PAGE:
Works loses hotel demolition suit

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Works loses hotel demolition suit

Musician-turned-businessman John Sylvanus John has successfully won a lawsuit against the Ministry of Works following a fallout over the demolition of a government building in Okahandja.

The Windhoek High Court has concluded that the works ministry and the country’s treasury approved a tender awarded to John Sylvanus John, known as John John in the entertainment sphere, to demolish a dilapidated government hotel in Okahandja.

“The court is convinced that the plaintiff carried out the demolition work in the mistaken but reasonable belief that the demolition work was due to the defendants by the plaintiff in terms of an agreement,” said Judge Hannelie Prinsloo.

Prinsloo said John is entitled to be paid what he is owed for the work done.

Although John wanted N$2.4 million as payment, the court concluded that he will only be awarded payment equating to the actual value of the work, as outlined by their respective expert witnesses.

So, the court awarded payment in the amount of N$1 298 162.49.

John sued the works ministry after the latter refused to pay, citing that not only was the tender awarded irregularly, but there is no contractual agreement between John’s company, Addi Investment Africa, and the ministry.

The ministry was considering housing the Malaysian Limkokwing University of Creative Technology Campus in the said building.

The demolition tender caused consternation at the ministry of works, with former deputy minister James Sankwasa ordering the demolition to be stopped during a site visit on 9 March 2019.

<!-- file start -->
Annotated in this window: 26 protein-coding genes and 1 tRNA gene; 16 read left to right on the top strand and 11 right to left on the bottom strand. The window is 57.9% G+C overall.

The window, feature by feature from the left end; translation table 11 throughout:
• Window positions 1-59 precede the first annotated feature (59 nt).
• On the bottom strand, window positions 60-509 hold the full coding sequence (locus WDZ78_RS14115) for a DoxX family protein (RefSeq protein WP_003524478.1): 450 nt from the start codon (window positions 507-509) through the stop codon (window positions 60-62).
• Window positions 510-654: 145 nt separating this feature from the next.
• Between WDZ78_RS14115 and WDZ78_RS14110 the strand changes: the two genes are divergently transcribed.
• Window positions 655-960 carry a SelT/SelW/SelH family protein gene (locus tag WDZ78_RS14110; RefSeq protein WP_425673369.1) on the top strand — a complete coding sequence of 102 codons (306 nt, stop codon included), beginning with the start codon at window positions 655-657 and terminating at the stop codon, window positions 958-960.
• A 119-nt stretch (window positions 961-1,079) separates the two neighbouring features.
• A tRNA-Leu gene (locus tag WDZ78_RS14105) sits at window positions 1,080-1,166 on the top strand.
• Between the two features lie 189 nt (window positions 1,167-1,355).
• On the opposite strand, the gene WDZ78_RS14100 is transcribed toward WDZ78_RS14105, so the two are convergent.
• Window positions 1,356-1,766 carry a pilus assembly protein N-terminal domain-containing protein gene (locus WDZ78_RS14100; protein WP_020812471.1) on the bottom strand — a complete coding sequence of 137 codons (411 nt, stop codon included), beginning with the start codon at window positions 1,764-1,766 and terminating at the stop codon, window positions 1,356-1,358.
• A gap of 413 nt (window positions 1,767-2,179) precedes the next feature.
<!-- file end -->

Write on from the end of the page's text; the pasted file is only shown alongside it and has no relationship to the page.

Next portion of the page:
According to a Namibian Sun report, Sankwasa had allegedly called in the police to stop the work after questioning how John’s company’s invoice could have arrived at the ministry on 6 March, and the job was certified on the same day. At the time, the contractor refused to stop the work and instead demanded written confirmation that the job be halted, Namibian Sun reported further.

In court documents, works minister John Mutorwa said he was unaware of the said agreement between Addi Investment Africa and the ministry.

He recalls that on 23 January 2017, John, on behalf of his company, wrote to the ministry’s then executive director Willem Goeieman with a proposal to lease the property for purposes of operating and conducting hotel and restaurant services for 25 years.

On 20 February 2017, John wrote to the ministry that he had visited the property, and discovered it was dilapidated.

He allegedly proposed demolishing it. He further proposed that he would only lease the land, as he was planning on investing N$40 million for the lease and construction of a new building.

The ministry likewise conducted its own inspection, and on 6 March 2017 agreed to the demolition of the building. On 27 June 2018, treasury granted authorisation to the ministry for the building on the property to be demolished.

However, treasury refused to authorise the lease of the property to John, and instead advised that the ministry allows government entities to build office accommodation on the property.

John, on 12 December 2018, gave the ministry his quotation of about N$2.4 million. On 25 February 2019, Goeieman informed him he could commence with work.

In a letter directed to Goeieman and dated 18 March 2019, John requested his full payment, stating he was done demolishing, and his work had already been inspected by the ministry’s officials. Mutorwa said based on the correspondence, there was no compliance with the provisions of the Public Procurement Act.

John’s lawyer Tinashe Chibwana said there is documentary evidence that a contract existed between John’s company and the ministry. He said the existence of the 25 February 2019 letter from Goeieman confirms there was a contract.

He added that the letter clearly states that treasury approved the demolition. That is why Goeieman stamped his quotation of N$2 489 140.50 for the demolition work on 27 February 2019.


In question… The dilapidated government structure that was demolished.